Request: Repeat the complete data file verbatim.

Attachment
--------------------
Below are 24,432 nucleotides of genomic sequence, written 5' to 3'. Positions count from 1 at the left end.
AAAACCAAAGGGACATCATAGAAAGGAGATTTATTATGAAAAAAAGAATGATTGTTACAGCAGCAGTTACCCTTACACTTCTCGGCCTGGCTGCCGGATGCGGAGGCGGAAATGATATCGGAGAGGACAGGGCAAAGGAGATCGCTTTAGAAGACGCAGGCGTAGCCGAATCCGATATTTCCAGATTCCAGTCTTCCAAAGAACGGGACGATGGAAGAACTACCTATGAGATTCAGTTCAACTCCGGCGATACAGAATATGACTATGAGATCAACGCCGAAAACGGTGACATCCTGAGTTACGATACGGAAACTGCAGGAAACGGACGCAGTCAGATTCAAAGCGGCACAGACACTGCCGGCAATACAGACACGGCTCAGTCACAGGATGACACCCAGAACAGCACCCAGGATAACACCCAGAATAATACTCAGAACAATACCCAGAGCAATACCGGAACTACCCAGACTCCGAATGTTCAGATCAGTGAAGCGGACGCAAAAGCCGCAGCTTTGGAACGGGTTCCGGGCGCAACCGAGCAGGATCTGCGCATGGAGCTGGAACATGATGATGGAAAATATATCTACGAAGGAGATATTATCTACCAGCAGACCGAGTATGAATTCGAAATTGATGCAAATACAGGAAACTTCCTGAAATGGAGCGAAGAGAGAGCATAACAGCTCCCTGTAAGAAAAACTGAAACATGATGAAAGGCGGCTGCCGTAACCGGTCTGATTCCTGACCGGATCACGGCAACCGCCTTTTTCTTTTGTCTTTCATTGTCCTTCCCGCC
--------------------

Below are 24,432 nucleotides of genomic sequence, written 5' to 3'. Positions count from 1 at the left end.
AAAACCAAAGGGACATCATAGAAAGGAGATTTATTATGAAAAAAAGAATGATTGTTACAGCAGCAGTTACCCTTACACTTCTCGGCCTGGCTGCCGGATGCGGAGGCGGAAATGATATCGGAGAGGACAGGGCAAAGGAGATCGCTTTAGAAGACGCAGGCGTAGCCGAATCCGATATTTCCAGATTCCAGTCTTCCAAAGAACGGGACGATGGAAGAACTACCTATGAGATTCAGTTCAACTCCGGCGATACAGAATATGACTATGAGATCAACGCCGAAAACGGTGACATCCTGAGTTACGATACGGAAACTGCAGGAAACGGACGCAGTCAGATTCAAAGCGGCACAGACACTGCCGGCAATACAGACACGGCTCAGTCACAGGATGACACCCAGAACAGCACCCAGGATAACACCCAGAATAATACTCAGAACAATACCCAGAGCAATACCGGAACTACCCAGACTCCGAATGTTCAGATCAGTGAAGCGGACGCAAAAGCCGCAGCTTTGGAACGGGTTCCGGGCGCAACCGAGCAGGATCTGCGCATGGAGCTGGAACATGATGATGGAAAATATATCTACGAAGGAGATATTATCTACCAGCAGACCGAGTATGAATTCGAAATTGATGCAAATACAGGAAACTTCCTGAAATGGAGCGAAGAGAGAGCATAACAGCTCCCTGTAAGAAAAACTGAAACATGATGAAAGGCGGCTGCCGTAACCGGTCTGATTCCTGACCGGATCACGGCAACCGCCTTTTTCTTTTGTCTTTCATTGTCCTTCCCGCC